The appetizers, about eight in all, average $10 and can be shared. Then there are three stir-fry offerings, several pizzas, half a dozen salads, and almost a dozen large plates that average $27. Additionally, there are eight sides (chef calls them accessories), such as white truffle-Parmesan fries, grilled asparagus or coconut jasmine rice. All are about $6.75. There's also a stir-fry that's strictly vegetarian. Desserts are on a separate menu and tease with selections from simple banana bread pudding to fancy tarts and extra-rich chocolate ganache.

The bar offers an impressive range of beers and cocktails, and a separate wine list is brought to the table along with your menu and a basket of fresh, warm, chewy bread and a bowl of olive oil-based dipping sauce. With so many Asian-inspired dishes offered, I looked in vain for an Alsatian Riesling or even an un-oaked French Chablis. Instead, I chose a beer, and it worked just fine.

Dinner at Pattigeorge's is a satisfying experience from bread to bonbons. Chef Klauber knows how to run a quality restaurant, and how to compose a food experience for guests that will leave them talking about the meal and wanting to take the menu as a souvenir.


4120 Gulf of Mexico Drive, Longboat Key

(941) 383-5111

Credit cards

Reservations accepted

Dinner: nightly from 6 to 9:30 p.m.

Wheelchair accessible


When Rick Monroe closed his restaurant around the corner from the Sarasota Opera House last year, folks who depend on downtown as a walkabout destination for restaurants worried that the charming space would be wasted on offices or retail. Well, that hasn't happened. The space is now DJ's fine-dining lunch and dinner restaurant, owned and operated by chef Donato Sassano of New York and his sister, Donna Friend. Sassano is assisted in the kitchen by pastry chef Benjamin Wilkinson, most recently of Khrome, who's turning out some imaginative sweet dazzlers in this venue.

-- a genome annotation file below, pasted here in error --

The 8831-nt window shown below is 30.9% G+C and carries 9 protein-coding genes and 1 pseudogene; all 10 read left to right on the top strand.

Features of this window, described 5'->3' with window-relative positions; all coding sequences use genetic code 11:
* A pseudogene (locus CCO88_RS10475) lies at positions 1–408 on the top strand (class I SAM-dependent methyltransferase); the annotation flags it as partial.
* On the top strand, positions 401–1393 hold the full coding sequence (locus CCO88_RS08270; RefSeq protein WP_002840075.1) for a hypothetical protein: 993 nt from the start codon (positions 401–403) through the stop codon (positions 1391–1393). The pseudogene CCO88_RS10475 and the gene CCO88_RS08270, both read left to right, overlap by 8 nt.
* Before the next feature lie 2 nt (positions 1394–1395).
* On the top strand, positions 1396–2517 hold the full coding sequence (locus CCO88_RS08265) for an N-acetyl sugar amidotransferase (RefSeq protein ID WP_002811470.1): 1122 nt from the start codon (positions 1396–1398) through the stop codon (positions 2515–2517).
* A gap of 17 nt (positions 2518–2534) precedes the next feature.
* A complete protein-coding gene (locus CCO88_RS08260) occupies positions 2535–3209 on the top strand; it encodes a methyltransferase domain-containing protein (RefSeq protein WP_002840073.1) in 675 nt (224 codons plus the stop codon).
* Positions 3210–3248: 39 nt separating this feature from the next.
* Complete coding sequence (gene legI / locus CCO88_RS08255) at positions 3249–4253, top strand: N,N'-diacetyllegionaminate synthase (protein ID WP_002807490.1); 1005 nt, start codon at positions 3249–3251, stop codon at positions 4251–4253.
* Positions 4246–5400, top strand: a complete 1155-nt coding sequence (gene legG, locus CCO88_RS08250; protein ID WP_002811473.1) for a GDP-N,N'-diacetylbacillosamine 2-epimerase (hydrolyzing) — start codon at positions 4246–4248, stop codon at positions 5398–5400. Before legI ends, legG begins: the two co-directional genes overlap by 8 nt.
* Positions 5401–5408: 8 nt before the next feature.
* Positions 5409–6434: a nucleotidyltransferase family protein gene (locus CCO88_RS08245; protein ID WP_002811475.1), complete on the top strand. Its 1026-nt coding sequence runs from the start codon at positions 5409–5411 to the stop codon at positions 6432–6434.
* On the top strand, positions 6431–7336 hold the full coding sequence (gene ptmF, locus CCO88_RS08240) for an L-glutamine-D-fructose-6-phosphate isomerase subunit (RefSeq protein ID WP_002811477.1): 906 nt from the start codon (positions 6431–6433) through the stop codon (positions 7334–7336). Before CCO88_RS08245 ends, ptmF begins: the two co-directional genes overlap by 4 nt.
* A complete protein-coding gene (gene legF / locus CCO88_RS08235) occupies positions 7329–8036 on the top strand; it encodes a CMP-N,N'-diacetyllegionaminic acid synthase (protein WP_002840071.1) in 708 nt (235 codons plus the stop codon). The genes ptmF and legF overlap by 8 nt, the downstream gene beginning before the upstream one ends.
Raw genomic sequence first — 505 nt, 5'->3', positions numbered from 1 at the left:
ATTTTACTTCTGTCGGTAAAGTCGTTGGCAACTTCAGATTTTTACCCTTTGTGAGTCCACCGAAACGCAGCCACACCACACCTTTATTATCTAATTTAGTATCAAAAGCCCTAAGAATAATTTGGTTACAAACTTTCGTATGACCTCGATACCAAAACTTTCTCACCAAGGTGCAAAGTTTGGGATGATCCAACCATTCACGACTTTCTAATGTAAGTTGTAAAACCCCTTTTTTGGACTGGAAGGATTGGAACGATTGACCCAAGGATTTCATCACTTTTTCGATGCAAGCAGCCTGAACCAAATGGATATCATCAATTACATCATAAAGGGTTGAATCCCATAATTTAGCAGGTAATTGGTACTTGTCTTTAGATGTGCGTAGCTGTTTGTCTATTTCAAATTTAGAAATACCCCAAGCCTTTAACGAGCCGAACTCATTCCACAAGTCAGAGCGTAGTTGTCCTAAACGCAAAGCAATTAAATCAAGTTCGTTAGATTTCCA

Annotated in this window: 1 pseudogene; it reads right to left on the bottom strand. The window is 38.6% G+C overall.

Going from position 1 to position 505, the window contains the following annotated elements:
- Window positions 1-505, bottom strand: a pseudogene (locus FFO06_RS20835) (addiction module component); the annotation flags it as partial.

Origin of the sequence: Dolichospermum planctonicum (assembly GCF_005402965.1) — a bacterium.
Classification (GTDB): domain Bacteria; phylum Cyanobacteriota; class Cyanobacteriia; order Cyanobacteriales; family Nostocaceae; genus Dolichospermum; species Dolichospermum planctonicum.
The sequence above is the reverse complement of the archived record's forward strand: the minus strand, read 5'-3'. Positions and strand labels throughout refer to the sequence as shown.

Everything from the thin-handled but heavy silverware and double-cloaked tables to the individual table lighting and classy white china bespeaks an elegant experience, nicely offset by the modern bistro atmosphere. Brick floor, stucco walls, big paintings and a handsome dark wood bar with an etched monogram in the mirror create a space both relaxed and sophisticated. The downstairs dining room with big windows onto the street seats 30. Upstairs in two intimate and darker rooms there's seating for up to 80, and outside the Tuscan Garden provides a picturesque setting for those who want an alfresco experience.

The food is modern continental with a Mediterranean accent. For appetizers, expect herb-encrusted diver scallops, a traditional shrimp cocktail, oysters Rockefeller and onion soup among other specials averaging about $12. The DJ's signature crab cake is outstanding, crammed with crab and mildly seasoned so that most of the flavor is just crab. In the salad category, the organic Anjou pear mélange tosses raw baby spinach leaves with candied pecans, pear slices and blue cheese, all lightly drizzled with a sweet onion dressing. For a vegetarian, this would be a fabulous lunch. As a dinner salad course, it couldn't be better.